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What are focal seizures?

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Focal seizures are different from generalized tonic-clonic seizures. They're less intense and usually last no more than 1 to 2 minutes.

Part of your body, like an arm, might get stiff or go floppy. You may see repeated, rhythmic, or jerking movements in one place or that spread to different body parts. The person could zone out or stare at nothing. They may or may not realize what's happening but can't control it. When it's over, they won't remember a thing.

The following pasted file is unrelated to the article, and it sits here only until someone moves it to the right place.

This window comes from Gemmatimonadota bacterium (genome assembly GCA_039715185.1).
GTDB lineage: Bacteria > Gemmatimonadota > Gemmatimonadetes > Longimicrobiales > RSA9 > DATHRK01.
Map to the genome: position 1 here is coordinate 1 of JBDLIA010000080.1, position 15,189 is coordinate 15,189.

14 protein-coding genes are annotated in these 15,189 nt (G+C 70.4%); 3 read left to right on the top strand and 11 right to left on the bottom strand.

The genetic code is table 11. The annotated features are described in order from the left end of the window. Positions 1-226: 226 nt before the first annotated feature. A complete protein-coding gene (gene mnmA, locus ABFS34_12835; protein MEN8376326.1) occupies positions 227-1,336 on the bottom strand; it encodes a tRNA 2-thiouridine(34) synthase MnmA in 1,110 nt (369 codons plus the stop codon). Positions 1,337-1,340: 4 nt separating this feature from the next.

From: First Aid for Epilepsy Seizures WebMD Medical Reference

SOURCES:

Epilepsy Foundation: "Living With Epilepsy," "Focal Onset Aware Seizures (simple partial seizures)," "First Aid," "Is an Emergency Room Visit Needed?"

Epilepsy Action: "First aid," "Focal seizures."

National Institute of Neurological Disorders and Stroke: "Seizures and Epilepsy: Hope Through Research."

Reviewed by Richard Senelick on July 31, 2017

SOURCES:

Epilepsy Foundation: "Living With Epilepsy," "Focal Onset Aware Seizures (simple partial seizures)," "First Aid," "Is an Emergency Room Visit Needed?"

Epilepsy Action: "First aid," "Focal seizures."

National Institute of Neurological Disorders and Stroke: "Seizures and Epilepsy: Hope Through Research."

Reviewed by Richard Senelick on July 31, 2017

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What can you do for someone having a generalized tonic-clonic seizure?

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